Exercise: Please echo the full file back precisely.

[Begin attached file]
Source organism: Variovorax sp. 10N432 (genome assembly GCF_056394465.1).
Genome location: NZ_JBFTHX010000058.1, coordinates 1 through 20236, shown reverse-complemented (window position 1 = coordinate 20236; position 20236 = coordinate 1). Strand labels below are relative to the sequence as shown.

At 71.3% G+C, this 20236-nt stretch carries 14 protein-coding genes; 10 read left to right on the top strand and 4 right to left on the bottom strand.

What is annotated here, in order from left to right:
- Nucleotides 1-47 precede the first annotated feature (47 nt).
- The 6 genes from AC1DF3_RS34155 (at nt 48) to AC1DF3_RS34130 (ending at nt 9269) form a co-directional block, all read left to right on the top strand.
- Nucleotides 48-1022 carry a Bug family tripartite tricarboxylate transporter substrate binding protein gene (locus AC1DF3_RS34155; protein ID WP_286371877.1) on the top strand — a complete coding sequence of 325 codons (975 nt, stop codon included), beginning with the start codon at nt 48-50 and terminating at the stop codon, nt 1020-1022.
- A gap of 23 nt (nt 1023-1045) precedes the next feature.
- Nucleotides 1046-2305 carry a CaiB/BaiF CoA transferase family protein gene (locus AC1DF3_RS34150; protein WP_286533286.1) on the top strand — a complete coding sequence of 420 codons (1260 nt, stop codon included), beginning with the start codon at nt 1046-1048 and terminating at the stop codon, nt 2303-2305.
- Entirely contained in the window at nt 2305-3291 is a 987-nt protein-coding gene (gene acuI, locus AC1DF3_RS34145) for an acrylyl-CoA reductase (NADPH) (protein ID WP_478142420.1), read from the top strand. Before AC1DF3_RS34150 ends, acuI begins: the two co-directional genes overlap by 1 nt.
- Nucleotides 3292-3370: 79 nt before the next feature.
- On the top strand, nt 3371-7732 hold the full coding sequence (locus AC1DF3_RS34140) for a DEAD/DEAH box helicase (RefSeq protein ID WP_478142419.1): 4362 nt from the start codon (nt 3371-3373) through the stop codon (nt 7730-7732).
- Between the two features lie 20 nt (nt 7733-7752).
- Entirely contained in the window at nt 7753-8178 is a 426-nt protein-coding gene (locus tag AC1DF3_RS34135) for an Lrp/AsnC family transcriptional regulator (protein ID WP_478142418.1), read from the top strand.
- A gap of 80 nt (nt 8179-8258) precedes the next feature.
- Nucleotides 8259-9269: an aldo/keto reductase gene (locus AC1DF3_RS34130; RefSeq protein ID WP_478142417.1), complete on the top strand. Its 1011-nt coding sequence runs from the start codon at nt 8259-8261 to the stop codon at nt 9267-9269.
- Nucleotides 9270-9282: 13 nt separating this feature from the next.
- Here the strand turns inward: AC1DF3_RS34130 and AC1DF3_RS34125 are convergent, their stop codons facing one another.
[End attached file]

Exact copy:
Source organism: Variovorax sp. 10N432 (genome assembly GCF_056394465.1).
Genome location: NZ_JBFTHX010000058.1, coordinates 1 through 20236, shown reverse-complemented (window position 1 = coordinate 20236; position 20236 = coordinate 1). Strand labels below are relative to the sequence as shown.

At 71.3% G+C, this 20236-nt stretch carries 14 protein-coding genes; 10 read left to right on the top strand and 4 right to left on the bottom strand.

What is annotated here, in order from left to right:
- Nucleotides 1-47 precede the first annotated feature (47 nt).
- The 6 genes from AC1DF3_RS34155 (at nt 48) to AC1DF3_RS34130 (ending at nt 9269) form a co-directional block, all read left to right on the top strand.
- Nucleotides 48-1022 carry a Bug family tripartite tricarboxylate transporter substrate binding protein gene (locus AC1DF3_RS34155; protein ID WP_286371877.1) on the top strand — a complete coding sequence of 325 codons (975 nt, stop codon included), beginning with the start codon at nt 48-50 and terminating at the stop codon, nt 1020-1022.
- A gap of 23 nt (nt 1023-1045) precedes the next feature.
- Nucleotides 1046-2305 carry a CaiB/BaiF CoA transferase family protein gene (locus AC1DF3_RS34150; protein WP_286533286.1) on the top strand — a complete coding sequence of 420 codons (1260 nt, stop codon included), beginning with the start codon at nt 1046-1048 and terminating at the stop codon, nt 2303-2305.
- Entirely contained in the window at nt 2305-3291 is a 987-nt protein-coding gene (gene acuI, locus AC1DF3_RS34145) for an acrylyl-CoA reductase (NADPH) (protein ID WP_478142420.1), read from the top strand. Before AC1DF3_RS34150 ends, acuI begins: the two co-directional genes overlap by 1 nt.
- Nucleotides 3292-3370: 79 nt before the next feature.
- On the top strand, nt 3371-7732 hold the full coding sequence (locus AC1DF3_RS34140) for a DEAD/DEAH box helicase (RefSeq protein ID WP_478142419.1): 4362 nt from the start codon (nt 3371-3373) through the stop codon (nt 7730-7732).
- Between the two features lie 20 nt (nt 7733-7752).
- Entirely contained in the window at nt 7753-8178 is a 426-nt protein-coding gene (locus tag AC1DF3_RS34135) for an Lrp/AsnC family transcriptional regulator (protein ID WP_478142418.1), read from the top strand.
- A gap of 80 nt (nt 8179-8258) precedes the next feature.
- Nucleotides 8259-9269: an aldo/keto reductase gene (locus AC1DF3_RS34130; RefSeq protein ID WP_478142417.1), complete on the top strand. Its 1011-nt coding sequence runs from the start codon at nt 8259-8261 to the stop codon at nt 9267-9269.
- Nucleotides 9270-9282: 13 nt separating this feature from the next.
- Here the strand turns inward: AC1DF3_RS34130 and AC1DF3_RS34125 are convergent, their stop codons facing one another.